The Show Goes on at Chicago's Glamorous Portage Park Movie Palace
For a while it looked like the historic Chicago theater would be converted into a church. Landmark status puts it back on cinematic ground.
When it opened in 1920, the neoclassical Portage Park Theater, designed by architect Henry Newhouse, could seat 2,000 and was the first built in the neighborhood just for movies in the waning days of Vaudeville shows. The Milwaukee Avenue cinema surfaced as a second-run movie house in the '60s and '70s and re-emerged as a 1,300-seat classic film and shoddy live event house in 2006.
Six years later it landed on Preservation Chicago's 2012 list of endangered historic movie theaters. Owner Eddie Carranza, who’s been called a “slum lord,” and also has the Logan Square Congress Theater in his portfolio of nuisance complaints, was hammered in the press for his erratic business and perceived slipshod handling of the Six Corners palace. Then he flipped 180 degrees and decided to run it, not sell it. The scandals at the Congress and Portage received an infamous slap, named one of the top stories of 2012 by the Chicagoist.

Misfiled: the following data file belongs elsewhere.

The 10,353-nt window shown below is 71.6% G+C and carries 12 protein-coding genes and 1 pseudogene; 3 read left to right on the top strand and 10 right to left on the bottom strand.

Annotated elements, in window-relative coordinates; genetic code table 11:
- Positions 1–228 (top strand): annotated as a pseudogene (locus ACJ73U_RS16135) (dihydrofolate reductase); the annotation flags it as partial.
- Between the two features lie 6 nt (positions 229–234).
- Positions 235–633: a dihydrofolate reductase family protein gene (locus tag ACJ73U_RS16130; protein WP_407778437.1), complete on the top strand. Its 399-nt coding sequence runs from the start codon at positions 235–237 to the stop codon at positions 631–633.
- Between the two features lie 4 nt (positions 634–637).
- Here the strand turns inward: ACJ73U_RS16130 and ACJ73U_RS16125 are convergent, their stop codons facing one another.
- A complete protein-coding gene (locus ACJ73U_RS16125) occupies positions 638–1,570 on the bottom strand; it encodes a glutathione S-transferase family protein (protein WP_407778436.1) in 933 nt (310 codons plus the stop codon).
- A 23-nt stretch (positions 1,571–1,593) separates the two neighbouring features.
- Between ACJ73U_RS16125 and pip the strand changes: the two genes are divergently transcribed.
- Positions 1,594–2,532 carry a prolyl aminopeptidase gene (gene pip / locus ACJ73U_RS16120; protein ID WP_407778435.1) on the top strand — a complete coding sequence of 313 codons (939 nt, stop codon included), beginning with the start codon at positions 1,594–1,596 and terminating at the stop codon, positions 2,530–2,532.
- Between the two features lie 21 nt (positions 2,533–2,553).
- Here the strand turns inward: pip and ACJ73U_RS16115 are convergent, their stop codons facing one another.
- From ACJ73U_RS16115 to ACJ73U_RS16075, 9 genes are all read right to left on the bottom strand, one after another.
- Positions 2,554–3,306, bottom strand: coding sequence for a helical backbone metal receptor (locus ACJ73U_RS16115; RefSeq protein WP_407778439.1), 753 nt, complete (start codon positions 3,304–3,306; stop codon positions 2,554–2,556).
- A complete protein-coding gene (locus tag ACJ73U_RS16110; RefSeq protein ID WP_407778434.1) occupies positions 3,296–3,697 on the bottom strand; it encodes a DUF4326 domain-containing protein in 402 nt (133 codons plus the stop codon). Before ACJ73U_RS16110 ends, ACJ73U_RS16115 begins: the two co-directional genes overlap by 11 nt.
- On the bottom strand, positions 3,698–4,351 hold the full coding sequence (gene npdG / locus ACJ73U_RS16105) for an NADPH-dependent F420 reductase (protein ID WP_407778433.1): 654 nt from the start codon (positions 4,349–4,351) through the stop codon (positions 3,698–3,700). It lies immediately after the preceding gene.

Jonathan Fine, executive director of Preservation Chicago, says when the troubled Portage landed on its radar, the building was threatened by a slow “death by a thousand cuts.” They pushed to get it on a landmark designation track and the Save the Portage Theater group shouted loudly and often.
On May 8, the city council passed legislation to grant the Portage landmark status. Alderman John Arena of the 45th Ward was instrumental in the fight and made the announcement in a Facebook post, thanking the community for its efforts to "preserve a historic building that is a cornerstone of our community." It’s hard to make a building a landmark, Fine said, commenting on Arena’s “bold and courageous” leadership. “It’s not an easy process.”
Landmark designation also means the Portage must continue to show films. Fabulous news for the cinephiles of the Silent Film Society of Chicago, which uses the movie palace to screen silent era gems. In late April, Douglas Fairbanks animated the beaux arts auditorium in The Black Pirate (1926) with rousing photoplay pipe organ accompaniment.